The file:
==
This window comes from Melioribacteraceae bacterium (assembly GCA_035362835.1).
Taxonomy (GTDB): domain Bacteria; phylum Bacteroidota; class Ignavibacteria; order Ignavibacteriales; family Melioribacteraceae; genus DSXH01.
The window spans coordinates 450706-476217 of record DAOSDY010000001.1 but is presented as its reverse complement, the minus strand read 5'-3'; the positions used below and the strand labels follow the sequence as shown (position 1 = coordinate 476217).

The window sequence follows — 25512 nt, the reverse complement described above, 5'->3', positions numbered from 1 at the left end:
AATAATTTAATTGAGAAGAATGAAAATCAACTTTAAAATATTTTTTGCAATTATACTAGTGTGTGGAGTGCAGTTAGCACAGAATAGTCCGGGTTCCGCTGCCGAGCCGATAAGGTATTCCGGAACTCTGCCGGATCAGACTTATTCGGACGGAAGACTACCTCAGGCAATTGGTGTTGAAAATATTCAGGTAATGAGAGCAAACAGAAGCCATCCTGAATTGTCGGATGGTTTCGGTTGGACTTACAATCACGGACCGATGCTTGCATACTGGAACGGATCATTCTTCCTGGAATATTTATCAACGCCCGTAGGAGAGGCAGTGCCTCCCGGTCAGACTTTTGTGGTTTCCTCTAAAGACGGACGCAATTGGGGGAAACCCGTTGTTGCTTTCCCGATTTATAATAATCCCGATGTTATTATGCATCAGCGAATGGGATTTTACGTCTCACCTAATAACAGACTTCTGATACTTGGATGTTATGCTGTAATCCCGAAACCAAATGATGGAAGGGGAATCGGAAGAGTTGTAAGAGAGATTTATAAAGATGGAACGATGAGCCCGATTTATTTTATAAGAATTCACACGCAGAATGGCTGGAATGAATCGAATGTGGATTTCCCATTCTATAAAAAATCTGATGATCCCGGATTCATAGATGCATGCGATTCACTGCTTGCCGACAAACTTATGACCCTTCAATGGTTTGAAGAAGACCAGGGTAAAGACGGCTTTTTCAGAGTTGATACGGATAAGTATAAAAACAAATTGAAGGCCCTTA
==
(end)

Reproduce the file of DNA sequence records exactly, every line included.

This window comes from Melioribacteraceae bacterium (assembly GCA_035362835.1).
Taxonomy (GTDB): domain Bacteria; phylum Bacteroidota; class Ignavibacteria; order Ignavibacteriales; family Melioribacteraceae; genus DSXH01.
The window spans coordinates 450706-476217 of record DAOSDY010000001.1 but is presented as its reverse complement, the minus strand read 5'-3'; the positions used below and the strand labels follow the sequence as shown (position 1 = coordinate 476217).

The window sequence follows — 25512 nt, the reverse complement described above, 5'->3', positions numbered from 1 at the left end:
AATAATTTAATTGAGAAGAATGAAAATCAACTTTAAAATATTTTTTGCAATTATACTAGTGTGTGGAGTGCAGTTAGCACAGAATAGTCCGGGTTCCGCTGCCGAGCCGATAAGGTATTCCGGAACTCTGCCGGATCAGACTTATTCGGACGGAAGACTACCTCAGGCAATTGGTGTTGAAAATATTCAGGTAATGAGAGCAAACAGAAGCCATCCTGAATTGTCGGATGGTTTCGGTTGGACTTACAATCACGGACCGATGCTTGCATACTGGAACGGATCATTCTTCCTGGAATATTTATCAACGCCCGTAGGAGAGGCAGTGCCTCCCGGTCAGACTTTTGTGGTTTCCTCTAAAGACGGACGCAATTGGGGGAAACCCGTTGTTGCTTTCCCGATTTATAATAATCCCGATGTTATTATGCATCAGCGAATGGGATTTTACGTCTCACCTAATAACAGACTTCTGATACTTGGATGTTATGCTGTAATCCCGAAACCAAATGATGGAAGGGGAATCGGAAGAGTTGTAAGAGAGATTTATAAAGATGGAACGATGAGCCCGATTTATTTTATAAGAATTCACACGCAGAATGGCTGGAATGAATCGAATGTGGATTTCCCATTCTATAAAAAATCTGATGATCCCGGATTCATAGATGCATGCGATTCACTGCTTGCCGACAAACTTATGACCCTTCAATGGTTTGAAGAAGACCAGGGTAAAGACGGCTTTTTCAGAGTTGATACGGATAAGTATAAAAACAAATTGAAGGCCCTTA